Why is it said that IVMS incorporates logic at 4 levels? This is why:
Level 1 – inside the vehicle. IVMS units are high-end GPS units that are programmable to make decisions inside the vehicle. These are decisions like warning a driver that a violation is about to be reported and it may consist of 3 short beeps, followed by a long beep and a violation notification if the driver ignores the warning. This can be classified as local IVMS.
Level 2 – on the base system. All IVMS systems have an online interface from where replays can done. An online IVMS request could be “show all seatbelt violations for driver A” or “how many kilometres did driver B do on 17 June?”. This is base IVMS: an online database that can be queried and transgressed by a user that knows how to use the online interface.
Level 3 – an online live display. Some customers have a control room from where vehicle movements and violations can be displayed and highlighted as and when they occur. Although this form of IVMS implementation is less common, it can still be a useful tool if the resources are available to monitor vehicles and drivers during movements.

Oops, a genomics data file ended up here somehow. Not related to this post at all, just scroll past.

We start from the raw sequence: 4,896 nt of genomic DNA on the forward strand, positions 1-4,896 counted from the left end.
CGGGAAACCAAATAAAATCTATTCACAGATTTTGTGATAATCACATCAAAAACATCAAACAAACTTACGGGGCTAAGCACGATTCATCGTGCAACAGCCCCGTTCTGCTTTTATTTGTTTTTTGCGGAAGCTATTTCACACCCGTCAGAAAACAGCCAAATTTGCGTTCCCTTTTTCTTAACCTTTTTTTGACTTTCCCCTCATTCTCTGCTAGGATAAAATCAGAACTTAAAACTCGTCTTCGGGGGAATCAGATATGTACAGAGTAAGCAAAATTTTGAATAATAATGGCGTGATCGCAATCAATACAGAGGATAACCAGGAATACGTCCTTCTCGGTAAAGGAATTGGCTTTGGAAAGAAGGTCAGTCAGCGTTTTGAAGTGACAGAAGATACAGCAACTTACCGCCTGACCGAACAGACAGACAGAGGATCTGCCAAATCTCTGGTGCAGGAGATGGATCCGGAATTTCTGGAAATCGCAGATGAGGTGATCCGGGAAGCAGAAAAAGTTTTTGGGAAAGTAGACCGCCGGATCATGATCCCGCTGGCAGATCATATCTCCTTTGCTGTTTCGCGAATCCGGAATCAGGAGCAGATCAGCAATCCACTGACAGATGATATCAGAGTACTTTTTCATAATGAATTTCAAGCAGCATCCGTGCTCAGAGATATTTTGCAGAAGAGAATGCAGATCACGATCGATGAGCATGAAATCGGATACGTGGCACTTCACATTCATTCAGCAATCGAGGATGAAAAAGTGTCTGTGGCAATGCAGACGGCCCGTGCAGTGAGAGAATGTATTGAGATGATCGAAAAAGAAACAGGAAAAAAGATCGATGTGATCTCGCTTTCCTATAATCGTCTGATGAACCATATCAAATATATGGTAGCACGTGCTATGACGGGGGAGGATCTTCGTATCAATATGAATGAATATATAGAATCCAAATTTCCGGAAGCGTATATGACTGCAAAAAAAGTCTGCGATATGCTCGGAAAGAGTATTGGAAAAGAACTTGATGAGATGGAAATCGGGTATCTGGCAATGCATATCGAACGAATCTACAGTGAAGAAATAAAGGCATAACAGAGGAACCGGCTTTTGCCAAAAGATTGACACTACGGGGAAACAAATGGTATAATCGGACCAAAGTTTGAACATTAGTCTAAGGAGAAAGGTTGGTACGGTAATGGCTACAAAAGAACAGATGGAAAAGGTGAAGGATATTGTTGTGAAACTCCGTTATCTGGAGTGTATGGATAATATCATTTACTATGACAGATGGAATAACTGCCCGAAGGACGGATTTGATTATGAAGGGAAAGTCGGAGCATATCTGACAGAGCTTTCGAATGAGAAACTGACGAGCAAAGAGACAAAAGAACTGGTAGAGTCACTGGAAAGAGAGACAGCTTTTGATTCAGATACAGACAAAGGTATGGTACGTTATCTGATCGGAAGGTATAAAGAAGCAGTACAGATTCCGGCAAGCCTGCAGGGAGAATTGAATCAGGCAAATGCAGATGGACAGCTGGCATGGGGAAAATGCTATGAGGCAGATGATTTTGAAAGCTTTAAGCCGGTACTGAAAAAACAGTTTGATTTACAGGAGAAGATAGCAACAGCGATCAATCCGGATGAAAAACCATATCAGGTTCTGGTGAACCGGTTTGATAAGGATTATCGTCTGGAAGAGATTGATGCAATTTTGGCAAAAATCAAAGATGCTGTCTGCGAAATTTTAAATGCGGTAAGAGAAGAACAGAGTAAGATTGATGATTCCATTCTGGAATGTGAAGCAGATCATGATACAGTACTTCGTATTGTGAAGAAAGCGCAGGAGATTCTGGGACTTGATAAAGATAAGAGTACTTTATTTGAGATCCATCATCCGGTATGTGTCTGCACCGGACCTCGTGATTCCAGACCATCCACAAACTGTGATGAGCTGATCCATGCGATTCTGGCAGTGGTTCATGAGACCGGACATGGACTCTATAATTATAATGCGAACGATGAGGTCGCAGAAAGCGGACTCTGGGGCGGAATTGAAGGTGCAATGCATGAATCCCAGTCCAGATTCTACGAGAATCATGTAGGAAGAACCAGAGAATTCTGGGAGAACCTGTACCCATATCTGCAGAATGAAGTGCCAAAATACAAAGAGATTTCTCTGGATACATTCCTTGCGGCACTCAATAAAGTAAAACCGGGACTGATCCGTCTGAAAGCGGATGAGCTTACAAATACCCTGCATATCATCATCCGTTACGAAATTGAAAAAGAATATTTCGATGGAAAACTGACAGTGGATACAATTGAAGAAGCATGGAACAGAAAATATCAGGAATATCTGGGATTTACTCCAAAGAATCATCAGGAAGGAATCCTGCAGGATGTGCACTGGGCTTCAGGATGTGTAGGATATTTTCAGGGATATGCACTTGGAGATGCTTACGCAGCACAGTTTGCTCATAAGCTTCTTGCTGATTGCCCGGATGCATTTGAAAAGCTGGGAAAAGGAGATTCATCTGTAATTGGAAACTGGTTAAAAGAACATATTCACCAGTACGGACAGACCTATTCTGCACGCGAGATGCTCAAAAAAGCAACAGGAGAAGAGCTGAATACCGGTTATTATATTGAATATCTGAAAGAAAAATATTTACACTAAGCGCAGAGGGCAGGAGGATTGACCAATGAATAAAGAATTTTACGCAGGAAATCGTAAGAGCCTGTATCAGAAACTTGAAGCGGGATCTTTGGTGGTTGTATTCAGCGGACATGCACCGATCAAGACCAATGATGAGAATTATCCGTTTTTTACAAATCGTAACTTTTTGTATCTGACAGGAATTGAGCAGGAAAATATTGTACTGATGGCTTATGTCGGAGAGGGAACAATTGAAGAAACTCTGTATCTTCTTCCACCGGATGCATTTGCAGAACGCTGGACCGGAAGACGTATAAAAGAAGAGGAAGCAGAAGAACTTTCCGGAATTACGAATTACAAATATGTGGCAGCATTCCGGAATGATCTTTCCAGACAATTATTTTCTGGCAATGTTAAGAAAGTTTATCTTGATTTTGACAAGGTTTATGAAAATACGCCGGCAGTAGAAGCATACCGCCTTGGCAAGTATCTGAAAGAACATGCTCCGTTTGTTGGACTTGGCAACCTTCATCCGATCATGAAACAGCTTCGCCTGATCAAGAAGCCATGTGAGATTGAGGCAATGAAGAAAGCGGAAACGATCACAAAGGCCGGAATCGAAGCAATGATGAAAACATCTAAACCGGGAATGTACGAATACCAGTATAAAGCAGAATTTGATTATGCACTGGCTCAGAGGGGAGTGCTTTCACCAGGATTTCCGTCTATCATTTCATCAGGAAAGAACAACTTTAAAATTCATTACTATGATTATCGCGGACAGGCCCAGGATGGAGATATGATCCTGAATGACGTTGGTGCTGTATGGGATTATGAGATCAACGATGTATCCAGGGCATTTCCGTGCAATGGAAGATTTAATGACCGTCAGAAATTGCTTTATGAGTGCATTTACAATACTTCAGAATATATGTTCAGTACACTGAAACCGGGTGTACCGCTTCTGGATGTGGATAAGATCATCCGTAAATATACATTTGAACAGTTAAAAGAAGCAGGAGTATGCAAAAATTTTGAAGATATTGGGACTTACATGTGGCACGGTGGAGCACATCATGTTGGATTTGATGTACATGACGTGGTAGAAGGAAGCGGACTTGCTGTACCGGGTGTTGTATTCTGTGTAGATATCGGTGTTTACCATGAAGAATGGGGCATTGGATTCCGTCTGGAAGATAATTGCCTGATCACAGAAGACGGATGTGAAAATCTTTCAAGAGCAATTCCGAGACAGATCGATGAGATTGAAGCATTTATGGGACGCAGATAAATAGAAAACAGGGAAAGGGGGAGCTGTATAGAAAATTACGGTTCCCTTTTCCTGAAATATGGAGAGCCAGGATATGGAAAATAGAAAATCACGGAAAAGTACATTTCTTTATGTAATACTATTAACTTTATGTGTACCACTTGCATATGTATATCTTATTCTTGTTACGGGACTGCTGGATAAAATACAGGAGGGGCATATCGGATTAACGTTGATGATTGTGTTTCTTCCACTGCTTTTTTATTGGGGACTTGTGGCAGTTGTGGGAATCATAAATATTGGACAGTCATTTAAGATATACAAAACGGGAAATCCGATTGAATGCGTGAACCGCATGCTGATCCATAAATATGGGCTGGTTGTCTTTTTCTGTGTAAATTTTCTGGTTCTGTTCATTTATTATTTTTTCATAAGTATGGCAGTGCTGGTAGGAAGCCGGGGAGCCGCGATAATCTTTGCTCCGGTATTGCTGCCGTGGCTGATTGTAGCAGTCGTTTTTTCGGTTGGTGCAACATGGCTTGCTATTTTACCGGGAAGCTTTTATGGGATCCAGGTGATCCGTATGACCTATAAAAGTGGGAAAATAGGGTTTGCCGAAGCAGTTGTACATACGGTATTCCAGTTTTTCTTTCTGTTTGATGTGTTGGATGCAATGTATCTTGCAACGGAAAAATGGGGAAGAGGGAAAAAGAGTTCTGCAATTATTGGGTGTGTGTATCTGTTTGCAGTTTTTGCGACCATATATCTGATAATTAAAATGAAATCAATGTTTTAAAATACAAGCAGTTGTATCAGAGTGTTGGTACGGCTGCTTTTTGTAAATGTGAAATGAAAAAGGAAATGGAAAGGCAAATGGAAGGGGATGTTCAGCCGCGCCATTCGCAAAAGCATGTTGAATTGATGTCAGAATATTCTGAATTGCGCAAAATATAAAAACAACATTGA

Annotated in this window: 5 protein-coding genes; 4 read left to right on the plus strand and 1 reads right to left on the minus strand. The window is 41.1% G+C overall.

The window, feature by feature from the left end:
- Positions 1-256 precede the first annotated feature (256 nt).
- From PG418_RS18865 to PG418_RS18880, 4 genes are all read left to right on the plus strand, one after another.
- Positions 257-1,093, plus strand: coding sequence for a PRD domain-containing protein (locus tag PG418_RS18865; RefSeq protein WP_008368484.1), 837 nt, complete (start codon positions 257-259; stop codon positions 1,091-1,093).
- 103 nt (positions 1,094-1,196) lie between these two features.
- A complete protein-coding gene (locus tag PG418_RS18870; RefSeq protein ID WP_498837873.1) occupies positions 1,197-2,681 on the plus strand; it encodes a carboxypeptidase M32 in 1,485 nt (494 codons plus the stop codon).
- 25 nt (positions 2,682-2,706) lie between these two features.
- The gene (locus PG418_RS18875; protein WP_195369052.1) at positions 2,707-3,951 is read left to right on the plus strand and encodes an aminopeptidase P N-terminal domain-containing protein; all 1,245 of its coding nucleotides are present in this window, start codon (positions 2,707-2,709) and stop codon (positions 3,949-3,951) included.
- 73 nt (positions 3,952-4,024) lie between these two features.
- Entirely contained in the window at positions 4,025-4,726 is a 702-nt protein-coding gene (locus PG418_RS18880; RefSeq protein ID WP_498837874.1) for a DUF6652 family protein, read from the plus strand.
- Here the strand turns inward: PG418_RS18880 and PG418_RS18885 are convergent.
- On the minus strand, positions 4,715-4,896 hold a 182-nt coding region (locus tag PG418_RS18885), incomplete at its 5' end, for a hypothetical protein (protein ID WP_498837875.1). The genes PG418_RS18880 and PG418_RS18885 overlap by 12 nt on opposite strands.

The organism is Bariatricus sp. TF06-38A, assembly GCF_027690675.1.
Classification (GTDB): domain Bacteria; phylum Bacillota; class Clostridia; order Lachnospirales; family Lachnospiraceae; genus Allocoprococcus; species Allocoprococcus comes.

Level 4 – post processing reports. IVMS at this level entails giving summarised reports based on violation criteria. For instance, a manager would receive a report every morning listing all drivers that had more than one speed violation during the previous day, or a list of all drivers that spent more than 6 hours on the road. This can be classified as interpreted IVMS: intelligence derived from a set of rules and produced in a summarised format from where high-level IVMS related decisions can be made within a few minutes. This form of IVMS is most commonly used in Australian mines, where the focus is less on on-the-spot monitoring and more on summarised information delivered through overnight reports.
IVMS has come a long way since its inception in the mid-nineties and, if used correctly, becomes a driver safety tool at a number of levels, fully paid for by cost savings in terms of vehicle usage and damage resulting from harsh driving.